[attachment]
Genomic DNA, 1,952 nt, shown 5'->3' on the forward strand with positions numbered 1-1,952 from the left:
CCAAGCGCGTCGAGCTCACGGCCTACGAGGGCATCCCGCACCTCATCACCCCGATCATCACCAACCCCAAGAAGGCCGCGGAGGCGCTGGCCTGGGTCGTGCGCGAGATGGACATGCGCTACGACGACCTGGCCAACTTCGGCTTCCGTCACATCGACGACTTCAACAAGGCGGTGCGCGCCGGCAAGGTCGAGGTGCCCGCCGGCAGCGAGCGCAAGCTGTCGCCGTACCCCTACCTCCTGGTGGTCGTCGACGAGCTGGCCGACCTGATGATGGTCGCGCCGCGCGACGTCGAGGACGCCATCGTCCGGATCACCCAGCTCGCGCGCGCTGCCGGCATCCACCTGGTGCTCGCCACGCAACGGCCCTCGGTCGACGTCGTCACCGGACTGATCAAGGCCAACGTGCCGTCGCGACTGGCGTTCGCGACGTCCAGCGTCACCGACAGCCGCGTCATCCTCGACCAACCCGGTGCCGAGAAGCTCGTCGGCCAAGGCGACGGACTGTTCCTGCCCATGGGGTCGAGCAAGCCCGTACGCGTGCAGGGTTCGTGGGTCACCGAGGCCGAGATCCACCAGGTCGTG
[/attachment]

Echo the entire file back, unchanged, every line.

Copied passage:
Genomic DNA, 1,952 nt, shown 5'->3' on the forward strand with positions numbered 1-1,952 from the left:
CCAAGCGCGTCGAGCTCACGGCCTACGAGGGCATCCCGCACCTCATCACCCCGATCATCACCAACCCCAAGAAGGCCGCGGAGGCGCTGGCCTGGGTCGTGCGCGAGATGGACATGCGCTACGACGACCTGGCCAACTTCGGCTTCCGTCACATCGACGACTTCAACAAGGCGGTGCGCGCCGGCAAGGTCGAGGTGCCCGCCGGCAGCGAGCGCAAGCTGTCGCCGTACCCCTACCTCCTGGTGGTCGTCGACGAGCTGGCCGACCTGATGATGGTCGCGCCGCGCGACGTCGAGGACGCCATCGTCCGGATCACCCAGCTCGCGCGCGCTGCCGGCATCCACCTGGTGCTCGCCACGCAACGGCCCTCGGTCGACGTCGTCACCGGACTGATCAAGGCCAACGTGCCGTCGCGACTGGCGTTCGCGACGTCCAGCGTCACCGACAGCCGCGTCATCCTCGACCAACCCGGTGCCGAGAAGCTCGTCGGCCAAGGCGACGGACTGTTCCTGCCCATGGGGTCGAGCAAGCCCGTACGCGTGCAGGGTTCGTGGGTCACCGAGGCCGAGATCCACCAGGTCGTG